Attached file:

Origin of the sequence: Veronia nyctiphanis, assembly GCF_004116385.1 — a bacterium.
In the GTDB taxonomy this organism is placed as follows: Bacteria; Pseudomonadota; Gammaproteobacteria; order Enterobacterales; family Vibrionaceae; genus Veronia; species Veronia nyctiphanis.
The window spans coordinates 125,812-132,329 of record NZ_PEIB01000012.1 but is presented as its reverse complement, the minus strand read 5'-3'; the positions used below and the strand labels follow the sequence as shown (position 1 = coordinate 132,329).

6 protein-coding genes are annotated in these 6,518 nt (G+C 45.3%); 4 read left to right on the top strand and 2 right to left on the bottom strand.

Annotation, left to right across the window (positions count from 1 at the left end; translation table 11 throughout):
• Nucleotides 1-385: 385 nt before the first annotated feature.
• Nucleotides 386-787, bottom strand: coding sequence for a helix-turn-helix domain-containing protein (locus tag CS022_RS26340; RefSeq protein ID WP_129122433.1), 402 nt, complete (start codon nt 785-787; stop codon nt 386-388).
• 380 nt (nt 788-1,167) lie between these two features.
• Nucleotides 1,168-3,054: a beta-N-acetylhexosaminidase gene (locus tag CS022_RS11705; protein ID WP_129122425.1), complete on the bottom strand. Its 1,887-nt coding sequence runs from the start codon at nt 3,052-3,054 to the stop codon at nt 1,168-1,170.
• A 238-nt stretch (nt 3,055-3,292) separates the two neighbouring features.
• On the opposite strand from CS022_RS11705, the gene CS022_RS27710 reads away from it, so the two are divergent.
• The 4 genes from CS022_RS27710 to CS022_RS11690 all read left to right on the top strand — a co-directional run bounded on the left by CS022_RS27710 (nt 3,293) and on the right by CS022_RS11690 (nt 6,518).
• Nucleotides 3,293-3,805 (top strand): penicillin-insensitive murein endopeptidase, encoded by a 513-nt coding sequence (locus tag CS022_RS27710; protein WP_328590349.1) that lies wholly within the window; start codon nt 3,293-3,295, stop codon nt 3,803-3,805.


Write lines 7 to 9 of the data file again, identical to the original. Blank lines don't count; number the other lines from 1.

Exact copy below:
• Nucleotides 386-787, bottom strand: coding sequence for a helix-turn-helix domain-containing protein (locus tag CS022_RS26340; RefSeq protein ID WP_129122433.1), 402 nt, complete (start codon nt 785-787; stop codon nt 386-388).
• 380 nt (nt 788-1,167) lie between these two features.
• Nucleotides 1,168-3,054: a beta-N-acetylhexosaminidase gene (locus tag CS022_RS11705; protein ID WP_129122425.1), complete on the bottom strand. Its 1,887-nt coding sequence runs from the start codon at nt 3,052-3,054 to the stop codon at nt 1,168-1,170.